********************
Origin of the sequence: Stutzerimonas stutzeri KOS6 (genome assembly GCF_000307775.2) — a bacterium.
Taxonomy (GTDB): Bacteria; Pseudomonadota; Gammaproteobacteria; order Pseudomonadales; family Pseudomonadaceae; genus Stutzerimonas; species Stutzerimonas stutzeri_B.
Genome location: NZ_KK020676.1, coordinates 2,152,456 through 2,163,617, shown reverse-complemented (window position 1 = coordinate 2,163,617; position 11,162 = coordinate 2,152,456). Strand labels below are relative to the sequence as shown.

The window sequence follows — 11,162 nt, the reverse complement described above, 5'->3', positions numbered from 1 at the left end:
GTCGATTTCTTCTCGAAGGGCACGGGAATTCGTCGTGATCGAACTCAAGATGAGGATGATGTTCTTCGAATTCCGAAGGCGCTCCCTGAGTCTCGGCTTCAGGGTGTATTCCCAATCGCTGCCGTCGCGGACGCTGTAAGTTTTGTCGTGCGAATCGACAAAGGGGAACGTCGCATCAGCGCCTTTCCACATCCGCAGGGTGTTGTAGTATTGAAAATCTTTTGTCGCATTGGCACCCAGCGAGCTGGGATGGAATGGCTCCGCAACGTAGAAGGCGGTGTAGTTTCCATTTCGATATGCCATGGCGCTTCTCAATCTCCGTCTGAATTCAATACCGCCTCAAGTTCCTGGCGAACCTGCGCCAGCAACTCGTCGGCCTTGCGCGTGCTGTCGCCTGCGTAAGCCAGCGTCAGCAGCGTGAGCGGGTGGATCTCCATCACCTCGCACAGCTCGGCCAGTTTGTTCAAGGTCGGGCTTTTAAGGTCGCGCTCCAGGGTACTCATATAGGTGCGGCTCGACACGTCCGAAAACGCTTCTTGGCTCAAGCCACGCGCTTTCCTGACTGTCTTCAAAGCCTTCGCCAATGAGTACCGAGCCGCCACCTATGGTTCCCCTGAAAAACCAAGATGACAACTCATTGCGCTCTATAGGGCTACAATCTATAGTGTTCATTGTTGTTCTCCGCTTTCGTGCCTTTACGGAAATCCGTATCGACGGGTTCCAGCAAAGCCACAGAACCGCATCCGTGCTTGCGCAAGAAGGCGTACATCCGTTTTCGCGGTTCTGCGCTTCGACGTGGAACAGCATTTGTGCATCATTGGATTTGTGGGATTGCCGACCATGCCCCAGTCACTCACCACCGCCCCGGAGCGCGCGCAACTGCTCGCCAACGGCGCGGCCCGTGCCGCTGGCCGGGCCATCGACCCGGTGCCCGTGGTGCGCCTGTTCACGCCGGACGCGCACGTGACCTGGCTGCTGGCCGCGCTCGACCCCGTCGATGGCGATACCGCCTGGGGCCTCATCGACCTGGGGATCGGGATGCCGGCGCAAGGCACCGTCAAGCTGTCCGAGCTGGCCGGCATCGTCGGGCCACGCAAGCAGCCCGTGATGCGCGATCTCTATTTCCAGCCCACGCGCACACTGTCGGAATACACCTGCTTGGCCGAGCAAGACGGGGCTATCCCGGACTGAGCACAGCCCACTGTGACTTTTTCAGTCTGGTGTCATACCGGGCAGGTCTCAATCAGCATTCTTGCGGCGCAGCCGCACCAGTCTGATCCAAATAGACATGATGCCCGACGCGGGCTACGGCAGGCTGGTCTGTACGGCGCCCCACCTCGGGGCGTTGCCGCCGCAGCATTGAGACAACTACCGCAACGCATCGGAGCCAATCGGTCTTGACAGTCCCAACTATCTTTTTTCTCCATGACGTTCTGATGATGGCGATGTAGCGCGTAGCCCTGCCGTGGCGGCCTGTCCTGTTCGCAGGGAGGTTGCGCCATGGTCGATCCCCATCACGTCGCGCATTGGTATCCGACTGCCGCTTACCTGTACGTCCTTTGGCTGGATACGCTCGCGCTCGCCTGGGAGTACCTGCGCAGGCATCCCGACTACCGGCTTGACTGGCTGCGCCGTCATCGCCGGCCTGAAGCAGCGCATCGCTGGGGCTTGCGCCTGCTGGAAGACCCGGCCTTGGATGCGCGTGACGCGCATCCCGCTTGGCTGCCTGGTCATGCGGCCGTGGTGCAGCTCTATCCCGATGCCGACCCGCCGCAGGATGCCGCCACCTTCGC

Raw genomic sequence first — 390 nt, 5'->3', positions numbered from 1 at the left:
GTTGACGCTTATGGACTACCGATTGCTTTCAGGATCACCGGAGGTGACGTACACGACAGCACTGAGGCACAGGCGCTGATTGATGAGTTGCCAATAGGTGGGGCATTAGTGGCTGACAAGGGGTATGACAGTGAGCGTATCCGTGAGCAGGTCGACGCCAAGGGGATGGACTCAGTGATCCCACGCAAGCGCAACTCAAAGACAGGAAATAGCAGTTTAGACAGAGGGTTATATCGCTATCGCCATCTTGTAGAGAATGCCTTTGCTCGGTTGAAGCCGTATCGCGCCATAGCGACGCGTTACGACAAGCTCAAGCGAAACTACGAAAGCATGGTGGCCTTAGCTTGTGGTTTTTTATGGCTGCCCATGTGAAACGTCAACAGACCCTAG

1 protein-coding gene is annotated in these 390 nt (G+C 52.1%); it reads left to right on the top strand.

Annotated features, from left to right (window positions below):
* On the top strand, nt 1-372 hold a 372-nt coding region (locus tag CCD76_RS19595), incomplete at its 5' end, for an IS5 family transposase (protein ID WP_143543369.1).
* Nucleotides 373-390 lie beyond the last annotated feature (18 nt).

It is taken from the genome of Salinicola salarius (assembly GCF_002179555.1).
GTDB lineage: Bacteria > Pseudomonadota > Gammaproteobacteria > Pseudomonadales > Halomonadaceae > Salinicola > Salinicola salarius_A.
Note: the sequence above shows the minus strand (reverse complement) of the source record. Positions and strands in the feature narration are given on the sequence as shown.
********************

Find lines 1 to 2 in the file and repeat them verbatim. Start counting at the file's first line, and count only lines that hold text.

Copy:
Origin of the sequence: Stutzerimonas stutzeri KOS6 (genome assembly GCF_000307775.2) — a bacterium.
Taxonomy (GTDB): Bacteria; Pseudomonadota; Gammaproteobacteria; order Pseudomonadales; family Pseudomonadaceae; genus Stutzerimonas; species Stutzerimonas stutzeri_B.